In 1982, Wim Wenders made a documentary called Chambre 666, in which he asked a handful of top world film directors to comment upon the future of cinema. Last week, Mr. Wenders was in San Francisco to talk about his latest film, Don't Come Knocking (now playing), and I asked him the same thing. Here's what he had to say:

"I think there's a lot of hope. Consider where we were in the 90s, it looked like the future of movies was blockbusters and nothing but. And then today, there are documentaries again in a big way. A lot of people, that's the favorite thing for them to see. And that for me is very promising. The comeback of documentaries is strictly linked to the arrival of digital technology. We only see the tip of the iceberg. The whole the notion of distribution will be changed in the next decade."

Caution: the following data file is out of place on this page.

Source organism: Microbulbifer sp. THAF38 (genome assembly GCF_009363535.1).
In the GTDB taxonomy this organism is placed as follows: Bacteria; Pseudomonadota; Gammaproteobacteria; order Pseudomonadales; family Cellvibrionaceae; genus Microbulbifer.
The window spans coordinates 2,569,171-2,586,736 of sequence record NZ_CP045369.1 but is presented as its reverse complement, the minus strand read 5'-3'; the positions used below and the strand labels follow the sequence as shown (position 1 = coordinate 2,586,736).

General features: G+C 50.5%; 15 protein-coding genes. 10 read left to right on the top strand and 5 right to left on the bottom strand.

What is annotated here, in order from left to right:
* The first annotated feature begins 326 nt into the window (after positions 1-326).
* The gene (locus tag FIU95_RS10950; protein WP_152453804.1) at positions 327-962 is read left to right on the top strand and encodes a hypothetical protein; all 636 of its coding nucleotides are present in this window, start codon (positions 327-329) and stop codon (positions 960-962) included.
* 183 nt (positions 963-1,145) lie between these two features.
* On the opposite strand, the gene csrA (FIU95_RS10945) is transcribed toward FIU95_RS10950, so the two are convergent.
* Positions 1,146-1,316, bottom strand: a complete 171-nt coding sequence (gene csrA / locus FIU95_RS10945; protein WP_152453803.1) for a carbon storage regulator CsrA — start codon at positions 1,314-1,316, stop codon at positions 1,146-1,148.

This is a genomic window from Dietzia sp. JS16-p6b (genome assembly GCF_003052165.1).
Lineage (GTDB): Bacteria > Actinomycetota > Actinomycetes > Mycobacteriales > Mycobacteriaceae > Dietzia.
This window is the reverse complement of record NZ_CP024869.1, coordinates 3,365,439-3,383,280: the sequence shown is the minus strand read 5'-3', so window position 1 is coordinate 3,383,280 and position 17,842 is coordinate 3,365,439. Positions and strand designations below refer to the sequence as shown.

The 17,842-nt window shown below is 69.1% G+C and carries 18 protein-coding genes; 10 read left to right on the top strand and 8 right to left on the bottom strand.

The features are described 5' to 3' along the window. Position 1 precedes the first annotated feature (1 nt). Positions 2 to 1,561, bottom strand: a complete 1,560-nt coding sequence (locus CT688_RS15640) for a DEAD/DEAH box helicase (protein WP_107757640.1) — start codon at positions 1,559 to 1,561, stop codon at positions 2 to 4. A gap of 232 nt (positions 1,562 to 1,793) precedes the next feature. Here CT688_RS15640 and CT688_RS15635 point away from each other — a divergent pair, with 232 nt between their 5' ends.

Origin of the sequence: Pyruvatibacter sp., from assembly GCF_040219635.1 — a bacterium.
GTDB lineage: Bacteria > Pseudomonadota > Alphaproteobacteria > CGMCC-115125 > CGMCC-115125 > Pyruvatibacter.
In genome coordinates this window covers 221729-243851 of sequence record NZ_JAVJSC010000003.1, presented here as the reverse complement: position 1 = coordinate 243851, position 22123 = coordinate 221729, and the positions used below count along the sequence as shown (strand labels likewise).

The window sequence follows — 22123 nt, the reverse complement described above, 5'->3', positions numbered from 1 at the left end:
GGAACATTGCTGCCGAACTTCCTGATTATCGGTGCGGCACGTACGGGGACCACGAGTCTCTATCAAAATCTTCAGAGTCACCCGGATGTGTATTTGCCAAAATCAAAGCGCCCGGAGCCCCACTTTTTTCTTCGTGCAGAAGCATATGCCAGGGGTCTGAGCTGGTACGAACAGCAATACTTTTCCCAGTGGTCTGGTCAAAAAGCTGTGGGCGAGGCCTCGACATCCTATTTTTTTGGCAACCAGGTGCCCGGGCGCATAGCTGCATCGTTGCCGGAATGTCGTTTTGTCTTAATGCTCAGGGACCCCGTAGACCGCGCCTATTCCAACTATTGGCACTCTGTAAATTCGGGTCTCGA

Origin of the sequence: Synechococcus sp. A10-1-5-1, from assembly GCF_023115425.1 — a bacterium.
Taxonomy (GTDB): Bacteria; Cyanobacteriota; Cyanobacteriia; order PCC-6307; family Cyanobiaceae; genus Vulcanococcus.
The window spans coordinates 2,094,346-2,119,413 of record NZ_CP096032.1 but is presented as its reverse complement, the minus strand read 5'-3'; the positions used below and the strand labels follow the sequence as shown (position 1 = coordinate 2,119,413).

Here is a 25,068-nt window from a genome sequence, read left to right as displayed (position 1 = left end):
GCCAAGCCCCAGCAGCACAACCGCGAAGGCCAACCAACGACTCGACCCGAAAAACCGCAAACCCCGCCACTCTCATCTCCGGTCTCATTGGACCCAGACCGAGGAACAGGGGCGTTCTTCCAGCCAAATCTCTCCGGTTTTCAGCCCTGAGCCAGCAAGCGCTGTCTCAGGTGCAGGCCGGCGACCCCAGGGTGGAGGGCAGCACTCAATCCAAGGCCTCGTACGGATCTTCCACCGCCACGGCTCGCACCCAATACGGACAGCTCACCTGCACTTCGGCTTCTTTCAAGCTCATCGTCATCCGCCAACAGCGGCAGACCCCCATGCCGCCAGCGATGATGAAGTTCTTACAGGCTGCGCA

Have any recent movies or filmmakers captured Wenders' attention? "I saw one of the greatest films of my life not so long ago, and I've now seen it four times. For me it's one of those movies above everything in the Oscars, and there were some great movies, but it was in a class by itself, way above all of it, and that was The New World, Terrence Malick's movie. That was one monster movie, and it was so good that nobody could even grasp it. It got nominated just for Best Cinematography and it should have won that by a landslide. I don't know why it completely disappeared. In ten years it will be a classic and everybody will say, 'That was the movie that mattered in 2005. ...'"
categories Cinematical